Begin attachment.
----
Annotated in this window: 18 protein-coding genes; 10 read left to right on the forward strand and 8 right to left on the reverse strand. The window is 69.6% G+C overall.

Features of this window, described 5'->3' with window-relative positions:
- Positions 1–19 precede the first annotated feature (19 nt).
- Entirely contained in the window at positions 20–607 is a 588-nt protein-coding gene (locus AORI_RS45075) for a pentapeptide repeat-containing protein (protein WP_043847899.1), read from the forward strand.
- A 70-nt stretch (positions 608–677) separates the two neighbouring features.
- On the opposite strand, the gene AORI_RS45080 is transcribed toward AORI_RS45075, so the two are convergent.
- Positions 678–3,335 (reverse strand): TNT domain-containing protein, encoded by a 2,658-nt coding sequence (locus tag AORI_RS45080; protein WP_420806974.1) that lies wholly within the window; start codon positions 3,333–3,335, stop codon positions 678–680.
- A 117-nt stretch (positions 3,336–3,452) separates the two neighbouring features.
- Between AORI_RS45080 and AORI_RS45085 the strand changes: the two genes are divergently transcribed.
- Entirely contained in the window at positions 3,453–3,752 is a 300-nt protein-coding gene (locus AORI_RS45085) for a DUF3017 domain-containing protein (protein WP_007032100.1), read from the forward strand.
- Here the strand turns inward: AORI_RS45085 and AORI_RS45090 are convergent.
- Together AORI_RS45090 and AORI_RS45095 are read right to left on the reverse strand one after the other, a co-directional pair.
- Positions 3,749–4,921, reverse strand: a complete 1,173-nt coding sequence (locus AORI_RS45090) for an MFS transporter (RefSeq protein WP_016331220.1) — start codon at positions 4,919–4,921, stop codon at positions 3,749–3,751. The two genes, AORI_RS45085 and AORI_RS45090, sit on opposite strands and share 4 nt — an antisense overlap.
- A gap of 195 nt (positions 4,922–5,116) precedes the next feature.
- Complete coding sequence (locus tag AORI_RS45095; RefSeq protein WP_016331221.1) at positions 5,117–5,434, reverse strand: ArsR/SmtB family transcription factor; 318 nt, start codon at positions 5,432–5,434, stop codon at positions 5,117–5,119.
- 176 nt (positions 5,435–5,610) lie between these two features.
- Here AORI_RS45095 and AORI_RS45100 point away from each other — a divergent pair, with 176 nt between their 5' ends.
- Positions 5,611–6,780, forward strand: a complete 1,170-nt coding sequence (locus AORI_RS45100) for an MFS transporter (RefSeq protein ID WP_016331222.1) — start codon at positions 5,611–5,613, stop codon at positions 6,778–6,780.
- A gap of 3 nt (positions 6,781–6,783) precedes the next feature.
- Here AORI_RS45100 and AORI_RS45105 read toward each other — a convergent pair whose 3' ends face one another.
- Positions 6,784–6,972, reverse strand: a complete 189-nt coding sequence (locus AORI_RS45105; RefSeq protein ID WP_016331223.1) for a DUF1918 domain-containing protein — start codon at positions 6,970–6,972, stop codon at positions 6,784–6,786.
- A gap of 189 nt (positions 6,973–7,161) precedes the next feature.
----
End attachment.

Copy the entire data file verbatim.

Annotated in this window: 18 protein-coding genes; 10 read left to right on the forward strand and 8 right to left on the reverse strand. The window is 69.6% G+C overall.

Features of this window, described 5'->3' with window-relative positions:
- Positions 1–19 precede the first annotated feature (19 nt).
- Entirely contained in the window at positions 20–607 is a 588-nt protein-coding gene (locus AORI_RS45075) for a pentapeptide repeat-containing protein (protein WP_043847899.1), read from the forward strand.
- A 70-nt stretch (positions 608–677) separates the two neighbouring features.
- On the opposite strand, the gene AORI_RS45080 is transcribed toward AORI_RS45075, so the two are convergent.
- Positions 678–3,335 (reverse strand): TNT domain-containing protein, encoded by a 2,658-nt coding sequence (locus tag AORI_RS45080; protein WP_420806974.1) that lies wholly within the window; start codon positions 3,333–3,335, stop codon positions 678–680.
- A 117-nt stretch (positions 3,336–3,452) separates the two neighbouring features.
- Between AORI_RS45080 and AORI_RS45085 the strand changes: the two genes are divergently transcribed.
- Entirely contained in the window at positions 3,453–3,752 is a 300-nt protein-coding gene (locus AORI_RS45085) for a DUF3017 domain-containing protein (protein WP_007032100.1), read from the forward strand.
- Here the strand turns inward: AORI_RS45085 and AORI_RS45090 are convergent.
- Together AORI_RS45090 and AORI_RS45095 are read right to left on the reverse strand one after the other, a co-directional pair.
- Positions 3,749–4,921, reverse strand: a complete 1,173-nt coding sequence (locus AORI_RS45090) for an MFS transporter (RefSeq protein WP_016331220.1) — start codon at positions 4,919–4,921, stop codon at positions 3,749–3,751. The two genes, AORI_RS45085 and AORI_RS45090, sit on opposite strands and share 4 nt — an antisense overlap.
- A gap of 195 nt (positions 4,922–5,116) precedes the next feature.
- Complete coding sequence (locus tag AORI_RS45095; RefSeq protein WP_016331221.1) at positions 5,117–5,434, reverse strand: ArsR/SmtB family transcription factor; 318 nt, start codon at positions 5,432–5,434, stop codon at positions 5,117–5,119.
- 176 nt (positions 5,435–5,610) lie between these two features.
- Here AORI_RS45095 and AORI_RS45100 point away from each other — a divergent pair, with 176 nt between their 5' ends.
- Positions 5,611–6,780, forward strand: a complete 1,170-nt coding sequence (locus AORI_RS45100) for an MFS transporter (RefSeq protein ID WP_016331222.1) — start codon at positions 5,611–5,613, stop codon at positions 6,778–6,780.
- A gap of 3 nt (positions 6,781–6,783) precedes the next feature.
- Here AORI_RS45100 and AORI_RS45105 read toward each other — a convergent pair whose 3' ends face one another.
- Positions 6,784–6,972, reverse strand: a complete 189-nt coding sequence (locus AORI_RS45105; RefSeq protein ID WP_016331223.1) for a DUF1918 domain-containing protein — start codon at positions 6,970–6,972, stop codon at positions 6,784–6,786.
- A gap of 189 nt (positions 6,973–7,161) precedes the next feature.